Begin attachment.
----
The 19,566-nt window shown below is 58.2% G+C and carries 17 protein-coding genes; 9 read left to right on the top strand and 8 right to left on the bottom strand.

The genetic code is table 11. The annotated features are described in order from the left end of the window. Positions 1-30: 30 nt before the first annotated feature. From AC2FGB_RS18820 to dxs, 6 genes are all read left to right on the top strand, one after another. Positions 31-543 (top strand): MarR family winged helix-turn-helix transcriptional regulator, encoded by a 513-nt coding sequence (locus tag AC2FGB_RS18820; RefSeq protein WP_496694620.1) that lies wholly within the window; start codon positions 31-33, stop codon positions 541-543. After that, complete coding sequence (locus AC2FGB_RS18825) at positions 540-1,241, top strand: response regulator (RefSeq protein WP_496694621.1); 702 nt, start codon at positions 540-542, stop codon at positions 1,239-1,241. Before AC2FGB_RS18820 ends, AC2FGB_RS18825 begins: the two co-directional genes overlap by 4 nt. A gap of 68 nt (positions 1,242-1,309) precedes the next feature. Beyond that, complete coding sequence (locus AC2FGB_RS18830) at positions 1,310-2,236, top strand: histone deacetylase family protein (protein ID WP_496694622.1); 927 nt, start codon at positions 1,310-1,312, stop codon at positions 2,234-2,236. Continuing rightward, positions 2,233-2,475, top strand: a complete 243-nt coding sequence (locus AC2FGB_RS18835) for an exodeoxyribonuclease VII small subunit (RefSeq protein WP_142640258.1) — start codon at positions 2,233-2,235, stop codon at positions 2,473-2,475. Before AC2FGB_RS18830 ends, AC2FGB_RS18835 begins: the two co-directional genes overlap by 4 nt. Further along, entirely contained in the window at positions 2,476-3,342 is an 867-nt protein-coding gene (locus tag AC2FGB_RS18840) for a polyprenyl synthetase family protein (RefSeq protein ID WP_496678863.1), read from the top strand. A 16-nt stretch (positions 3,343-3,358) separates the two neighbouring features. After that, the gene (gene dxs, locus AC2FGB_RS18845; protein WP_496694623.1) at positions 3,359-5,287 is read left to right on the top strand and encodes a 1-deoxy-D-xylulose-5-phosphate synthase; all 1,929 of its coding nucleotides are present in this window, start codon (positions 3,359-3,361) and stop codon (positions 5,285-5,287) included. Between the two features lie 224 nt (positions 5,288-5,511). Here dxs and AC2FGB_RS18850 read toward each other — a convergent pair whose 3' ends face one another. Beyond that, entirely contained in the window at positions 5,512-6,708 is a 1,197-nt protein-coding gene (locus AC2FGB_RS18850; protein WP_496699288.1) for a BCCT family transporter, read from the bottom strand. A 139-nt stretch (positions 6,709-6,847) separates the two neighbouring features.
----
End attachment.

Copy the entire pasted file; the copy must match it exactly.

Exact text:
The 19,566-nt window shown below is 58.2% G+C and carries 17 protein-coding genes; 9 read left to right on the top strand and 8 right to left on the bottom strand.

The genetic code is table 11. The annotated features are described in order from the left end of the window. Positions 1-30: 30 nt before the first annotated feature. From AC2FGB_RS18820 to dxs, 6 genes are all read left to right on the top strand, one after another. Positions 31-543 (top strand): MarR family winged helix-turn-helix transcriptional regulator, encoded by a 513-nt coding sequence (locus tag AC2FGB_RS18820; RefSeq protein WP_496694620.1) that lies wholly within the window; start codon positions 31-33, stop codon positions 541-543. After that, complete coding sequence (locus AC2FGB_RS18825) at positions 540-1,241, top strand: response regulator (RefSeq protein WP_496694621.1); 702 nt, start codon at positions 540-542, stop codon at positions 1,239-1,241. Before AC2FGB_RS18820 ends, AC2FGB_RS18825 begins: the two co-directional genes overlap by 4 nt. A gap of 68 nt (positions 1,242-1,309) precedes the next feature. Beyond that, complete coding sequence (locus AC2FGB_RS18830) at positions 1,310-2,236, top strand: histone deacetylase family protein (protein ID WP_496694622.1); 927 nt, start codon at positions 1,310-1,312, stop codon at positions 2,234-2,236. Continuing rightward, positions 2,233-2,475, top strand: a complete 243-nt coding sequence (locus AC2FGB_RS18835) for an exodeoxyribonuclease VII small subunit (RefSeq protein WP_142640258.1) — start codon at positions 2,233-2,235, stop codon at positions 2,473-2,475. Before AC2FGB_RS18830 ends, AC2FGB_RS18835 begins: the two co-directional genes overlap by 4 nt. Further along, entirely contained in the window at positions 2,476-3,342 is an 867-nt protein-coding gene (locus tag AC2FGB_RS18840) for a polyprenyl synthetase family protein (RefSeq protein ID WP_496678863.1), read from the top strand. A 16-nt stretch (positions 3,343-3,358) separates the two neighbouring features. After that, the gene (gene dxs, locus AC2FGB_RS18845; protein WP_496694623.1) at positions 3,359-5,287 is read left to right on the top strand and encodes a 1-deoxy-D-xylulose-5-phosphate synthase; all 1,929 of its coding nucleotides are present in this window, start codon (positions 3,359-3,361) and stop codon (positions 5,285-5,287) included. Between the two features lie 224 nt (positions 5,288-5,511). Here dxs and AC2FGB_RS18850 read toward each other — a convergent pair whose 3' ends face one another. Beyond that, entirely contained in the window at positions 5,512-6,708 is a 1,197-nt protein-coding gene (locus AC2FGB_RS18850; protein WP_496699288.1) for a BCCT family transporter, read from the bottom strand. A 139-nt stretch (positions 6,709-6,847) separates the two neighbouring features.